The trial of the former candidate may hinge on which admitted liar the jury believes. Diane Dimond reports.
Johnny Reid Edwards has fallen faster, further, and more completely than any other national politician on the modern American stage. The son of a North Carolina mill worker who rose to become a United States senator and a two-time Democratic presidential candidate—in 2004 and 2008—Edwards ultimately destroyed his own career by repeatedly lying about his personal life and asking others to lie for him.
Now, federal prosecutors allege it was more than just the lies told about a mistress and a love child, but Edwards’s expenditure of nearly a million dollars of federal campaign money to cover up the embarrassing situation that resulted in him crossing the line from simple cad to criminal.
Edward’s camp does not deny spending the money but insists it was not from federal campaign coffers.
The 58-year-old Edwards is facing six felony counts in the action entitled The United States vs. Johnny Reid Edwards, which is set to go before a jury next week in Greensboro, N.C. (opening statements are scheduled to begin Monday, but may slip if jury selection isn’t completed). The charges against Edwards include conspiracy, making false statements, and four charges that he accepted illegal campaign contributions from two wealthy donors who had already given his campaign the maximum allowed. If convicted, Edwards could face a 30-year prison sentence and a fine of up to $1.5 million. Edwards has steadfastly maintained he is innocent of the charges.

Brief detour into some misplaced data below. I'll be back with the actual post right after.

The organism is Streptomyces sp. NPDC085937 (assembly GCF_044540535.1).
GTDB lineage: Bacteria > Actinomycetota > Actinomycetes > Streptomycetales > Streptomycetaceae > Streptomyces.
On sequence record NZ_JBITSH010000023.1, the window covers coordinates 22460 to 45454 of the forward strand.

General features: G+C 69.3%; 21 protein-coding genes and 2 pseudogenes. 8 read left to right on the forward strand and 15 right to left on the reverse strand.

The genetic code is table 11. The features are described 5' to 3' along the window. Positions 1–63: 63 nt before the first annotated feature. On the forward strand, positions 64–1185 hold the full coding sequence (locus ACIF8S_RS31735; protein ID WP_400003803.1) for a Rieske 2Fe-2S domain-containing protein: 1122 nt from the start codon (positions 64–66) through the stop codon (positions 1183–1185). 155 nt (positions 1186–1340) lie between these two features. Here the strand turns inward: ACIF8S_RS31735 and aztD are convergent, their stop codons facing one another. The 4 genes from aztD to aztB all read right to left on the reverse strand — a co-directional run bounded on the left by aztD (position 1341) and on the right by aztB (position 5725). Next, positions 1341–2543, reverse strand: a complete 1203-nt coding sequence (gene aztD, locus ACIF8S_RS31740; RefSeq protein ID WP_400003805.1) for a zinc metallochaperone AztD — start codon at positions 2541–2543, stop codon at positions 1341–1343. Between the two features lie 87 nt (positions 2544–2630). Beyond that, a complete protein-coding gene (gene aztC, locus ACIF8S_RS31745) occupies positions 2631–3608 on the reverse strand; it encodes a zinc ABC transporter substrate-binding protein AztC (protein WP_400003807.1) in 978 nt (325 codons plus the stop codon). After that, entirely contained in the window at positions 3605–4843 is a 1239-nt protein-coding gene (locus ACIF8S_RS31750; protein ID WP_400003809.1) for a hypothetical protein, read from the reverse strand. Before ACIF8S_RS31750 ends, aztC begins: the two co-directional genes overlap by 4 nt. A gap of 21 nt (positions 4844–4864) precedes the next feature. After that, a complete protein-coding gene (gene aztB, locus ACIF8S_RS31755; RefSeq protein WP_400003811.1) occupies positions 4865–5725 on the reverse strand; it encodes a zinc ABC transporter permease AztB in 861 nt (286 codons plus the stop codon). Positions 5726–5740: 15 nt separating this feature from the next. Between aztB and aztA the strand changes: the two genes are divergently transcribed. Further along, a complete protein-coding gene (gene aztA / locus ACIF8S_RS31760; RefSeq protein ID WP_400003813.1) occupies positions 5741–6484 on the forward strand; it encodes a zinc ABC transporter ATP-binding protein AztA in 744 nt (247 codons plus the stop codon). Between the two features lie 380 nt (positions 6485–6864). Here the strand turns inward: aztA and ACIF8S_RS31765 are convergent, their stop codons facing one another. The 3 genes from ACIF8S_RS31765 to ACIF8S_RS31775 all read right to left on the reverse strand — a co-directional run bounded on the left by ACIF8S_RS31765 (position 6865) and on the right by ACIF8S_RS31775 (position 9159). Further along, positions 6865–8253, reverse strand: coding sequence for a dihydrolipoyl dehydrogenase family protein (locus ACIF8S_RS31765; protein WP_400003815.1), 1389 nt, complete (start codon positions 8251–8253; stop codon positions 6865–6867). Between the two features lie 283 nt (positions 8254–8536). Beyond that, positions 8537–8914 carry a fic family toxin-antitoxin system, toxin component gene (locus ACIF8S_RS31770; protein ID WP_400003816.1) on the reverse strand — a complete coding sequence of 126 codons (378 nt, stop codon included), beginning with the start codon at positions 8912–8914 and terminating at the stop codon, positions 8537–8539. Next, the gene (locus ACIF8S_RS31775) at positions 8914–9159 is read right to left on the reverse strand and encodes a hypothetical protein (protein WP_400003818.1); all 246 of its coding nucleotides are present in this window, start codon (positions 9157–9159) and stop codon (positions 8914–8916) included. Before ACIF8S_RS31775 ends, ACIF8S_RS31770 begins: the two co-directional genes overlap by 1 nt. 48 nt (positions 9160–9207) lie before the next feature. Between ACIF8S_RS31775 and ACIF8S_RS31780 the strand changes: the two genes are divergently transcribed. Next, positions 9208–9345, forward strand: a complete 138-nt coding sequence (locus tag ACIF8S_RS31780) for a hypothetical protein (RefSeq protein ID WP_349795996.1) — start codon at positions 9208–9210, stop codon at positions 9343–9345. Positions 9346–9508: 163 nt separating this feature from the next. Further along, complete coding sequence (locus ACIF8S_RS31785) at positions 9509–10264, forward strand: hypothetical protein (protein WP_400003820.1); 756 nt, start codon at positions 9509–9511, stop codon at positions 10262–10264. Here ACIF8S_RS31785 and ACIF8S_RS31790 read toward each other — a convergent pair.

But the public record proves Edwards is not so innocent of misleading the more than 100,000 supporters of his last presidential race who, collectively, helped him raise more than $23 million in campaign money. In multiple statements and media interviews, Edwards not only lied about an extramarital affair with his campaign videographer, Rielle Hunter (at first he calling it just a “tabloid trash story”), he repeatedly lied about being the father of their child. Ultimately, Edwards was forced to admit paternity and he publically apologized to his nearly 2-year-old daughter, Quinn, just days before a sizzling tell-all book was released, written by former top campaign staffer Andrew Young.
Young is sure to be a key witness for the prosecution team as they present the Edwards-Hunter saga to the jury. As The Daily Beast reported previously, there were some 20 people in on the “Hide Hunter” project and many of their names appear on a recently released witness list.
In his book, The Politician, Young wrote that he had originally lied, too, by issuing a written statement to the media that he was the father of Hunter’s baby. Young said he agreed to tell the whopper as a favor to his boss, who was trying to keep his shameful secret from Mrs. Edwards as she was dying of cancer. (In addition, Young told me in a series of interviews in the spring and summer of 2010 that John Edwards was fearful that if the truth got out about the baby during the presidential campaign, it would spoil his fundraising ability and his election chances.)
Young’s book chronicled in detail how he and his wife, Cheri, harbored the pregnant Hunter and traveled the country, staying in luxury safe houses in places like Santa Barbara, Calif., and Aspen, Colo. The Youngs’ mission was to keep the talkative Hunter away from the prying press—specifically the dogged National Enquirer, which was ultimately nominated for a Pulitzer Prize for its explosive Edwards coverage. Barry Levine, the Enquirer’s executive editor, told The Daily Beast, “We stayed on the story, for more than two years, because the guy was indeed running for president, and when he no longer was, there was an indication he could have ended up as Obama’s attorney general.” Speaking from his New York office, Levine added, “The cheating and the cover-up went to the heart of his character.”